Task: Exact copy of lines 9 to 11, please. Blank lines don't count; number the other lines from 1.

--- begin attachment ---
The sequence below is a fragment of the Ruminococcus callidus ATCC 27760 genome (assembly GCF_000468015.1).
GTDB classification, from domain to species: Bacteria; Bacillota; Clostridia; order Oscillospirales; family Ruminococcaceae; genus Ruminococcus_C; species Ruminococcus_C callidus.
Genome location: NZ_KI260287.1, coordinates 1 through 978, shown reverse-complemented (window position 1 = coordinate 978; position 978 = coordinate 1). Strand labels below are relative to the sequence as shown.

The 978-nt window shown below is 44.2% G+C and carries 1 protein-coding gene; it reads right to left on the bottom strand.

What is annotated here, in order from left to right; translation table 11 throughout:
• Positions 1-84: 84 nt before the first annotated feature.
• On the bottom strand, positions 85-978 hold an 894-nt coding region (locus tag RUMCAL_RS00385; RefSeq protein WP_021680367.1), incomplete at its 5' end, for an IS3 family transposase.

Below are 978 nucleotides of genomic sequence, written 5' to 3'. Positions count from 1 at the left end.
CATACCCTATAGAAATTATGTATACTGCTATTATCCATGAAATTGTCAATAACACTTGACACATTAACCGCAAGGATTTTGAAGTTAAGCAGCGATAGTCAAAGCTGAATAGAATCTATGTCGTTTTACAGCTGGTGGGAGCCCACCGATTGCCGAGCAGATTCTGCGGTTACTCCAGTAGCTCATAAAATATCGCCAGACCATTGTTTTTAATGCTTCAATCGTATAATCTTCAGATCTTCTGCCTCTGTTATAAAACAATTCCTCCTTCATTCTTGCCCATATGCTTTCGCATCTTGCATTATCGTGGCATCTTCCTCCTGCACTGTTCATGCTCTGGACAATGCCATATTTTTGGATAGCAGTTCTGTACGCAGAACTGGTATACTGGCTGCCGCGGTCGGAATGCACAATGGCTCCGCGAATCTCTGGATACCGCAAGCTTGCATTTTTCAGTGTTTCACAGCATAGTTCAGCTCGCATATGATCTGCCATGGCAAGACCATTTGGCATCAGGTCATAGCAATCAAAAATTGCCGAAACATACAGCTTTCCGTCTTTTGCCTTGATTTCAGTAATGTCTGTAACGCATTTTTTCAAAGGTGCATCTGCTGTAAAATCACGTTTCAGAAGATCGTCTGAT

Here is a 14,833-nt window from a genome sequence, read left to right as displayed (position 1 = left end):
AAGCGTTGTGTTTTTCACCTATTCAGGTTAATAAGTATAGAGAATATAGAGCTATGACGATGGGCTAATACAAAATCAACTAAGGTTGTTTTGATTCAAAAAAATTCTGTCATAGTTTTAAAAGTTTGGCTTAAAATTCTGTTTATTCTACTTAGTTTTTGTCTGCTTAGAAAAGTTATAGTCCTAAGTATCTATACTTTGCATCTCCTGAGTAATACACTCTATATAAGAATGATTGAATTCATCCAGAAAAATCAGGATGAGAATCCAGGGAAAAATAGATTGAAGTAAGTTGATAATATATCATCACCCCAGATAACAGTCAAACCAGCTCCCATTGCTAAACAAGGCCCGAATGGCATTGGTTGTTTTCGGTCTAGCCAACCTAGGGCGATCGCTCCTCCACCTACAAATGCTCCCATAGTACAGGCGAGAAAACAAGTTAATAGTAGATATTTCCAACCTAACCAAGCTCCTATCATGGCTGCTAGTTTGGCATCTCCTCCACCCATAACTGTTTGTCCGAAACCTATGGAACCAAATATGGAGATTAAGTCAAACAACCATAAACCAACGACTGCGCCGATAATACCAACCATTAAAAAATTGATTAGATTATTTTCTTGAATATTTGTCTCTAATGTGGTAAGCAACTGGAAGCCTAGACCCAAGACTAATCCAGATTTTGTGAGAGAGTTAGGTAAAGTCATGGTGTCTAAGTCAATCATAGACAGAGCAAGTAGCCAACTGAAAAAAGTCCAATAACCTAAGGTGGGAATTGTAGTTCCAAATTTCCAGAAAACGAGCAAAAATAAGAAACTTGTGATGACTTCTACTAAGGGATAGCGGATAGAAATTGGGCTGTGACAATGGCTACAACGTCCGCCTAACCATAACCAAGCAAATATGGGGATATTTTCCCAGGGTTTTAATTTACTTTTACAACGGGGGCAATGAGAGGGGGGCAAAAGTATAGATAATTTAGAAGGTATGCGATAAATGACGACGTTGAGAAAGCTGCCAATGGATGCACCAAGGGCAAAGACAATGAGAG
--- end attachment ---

CATACCCTATAGAAATTATGTATACTGCTATTATCCATGAAATTGTCAATAACACTTGACACATTAACCGCAAGGATTTTGAAGTTAAGCAGCGATAGTCAAAGCTGAATAGAATCTATGTCGTTTTACAGCTGGTGGGAGCCCACCGATTGCCGAGCAGATTCTGCGGTTACTCCAGTAGCTCATAAAATATCGCCAGACCATTGTTTTTAATGCTTCAATCGTATAATCTTCAGATCTTCTGCCTCTGTTATAAAACAATTCCTCCTTCATTCTTGCCCATATGCTTTCGCATCTTGCATTATCGTGGCATCTTCCTCCTGCACTGTTCATGCTCTGGACAATGCCATATTTTTGGATAGCAGTTCTGTACGCAGAACTGGTATACTGGCTGCCGCGGTCGGAATGCACAATGGCTCCGCGAATCTCTGGATACCGCAAGCTTGCATTTTTCAGTGTTTCACAGCATAGTTCAGCTCGCATATGATCTGCCATGGCAAGACCATTTGGCATCAGGTCATAGCAATCAAAAATTGCCGAAACATACAGCTTTCCGTCTTTTGCCTTGATTTCAGTAATGTCTGTAACGCATTTTTTCAAAGGTGCATCTGCTGTAAAATCACGTTTCAGAAGATCGTCTGAT

Here is a 14,833-nt window from a genome sequence, read left to right as displayed (position 1 = left end):
AAGCGTTGTGTTTTTCACCTATTCAGGTTAATAAGTATAGAGAATATAGAGCTATGACGATGGGCTAATACAAAATCAACTAAGGTTGTTTTGATTCAAAAAAATTCTGTCATAGTTTTAAAAGTTTGGCTTAAAATTCTGTTTATTCTACTTAGTTTTTGTCTGCTTAGAAAAGTTATAGTCCTAAGTATCTATACTTTGCATCTCCTGAGTAATACACTCTATATAAGAATGATTGAATTCATCCAGAAAAATCAGGATGAGAATCCAGGGAAAAATAGATTGAAGTAAGTTGATAATATATCATCACCCCAGATAACAGTCAAACCAGCTCCCATTGCTAAACAAGGCCCGAATGGCATTGGTTGTTTTCGGTCTAGCCAACCTAGGGCGATCGCTCCTCCACCTACAAATGCTCCCATAGTACAGGCGAGAAAACAAGTTAATAGTAGATATTTCCAACCTAACCAAGCTCCTATCATGGCTGCTAGTTTGGCATCTCCTCCACCCATAACTGTTTGTCCGAAACCTATGGAACCAAATATGGAGATTAAGTCAAACAACCATAAACCAACGACTGCGCCGATAATACCAACCATTAAAAAATTGATTAGATTATTTTCTTGAATATTTGTCTCTAATGTGGTAAGCAACTGGAAGCCTAGACCCAAGACTAATCCAGATTTTGTGAGAGAGTTAGGTAAAGTCATGGTGTCTAAGTCAATCATAGACAGAGCAAGTAGCCAACTGAAAAAAGTCCAATAACCTAAGGTGGGAATTGTAGTTCCAAATTTCCAGAAAACGAGCAAAAATAAGAAACTTGTGATGACTTCTACTAAGGGATAGCGGATAGAAATTGGGCTGTGACAATGGCTACAACGTCCGCCTAACCATAACCAAGCAAATATGGGGATATTTTCCCAGGGTTTTAATTTACTTTTACAACGGGGGCAATGAGAGGGGGGCAAAAGTATAGATAATTTAGAAGGTATGCGATAAATGACGACGTTGAGAAAGCTGCCAATGGATGCACCAAGGGCAAAGACAATGAGAG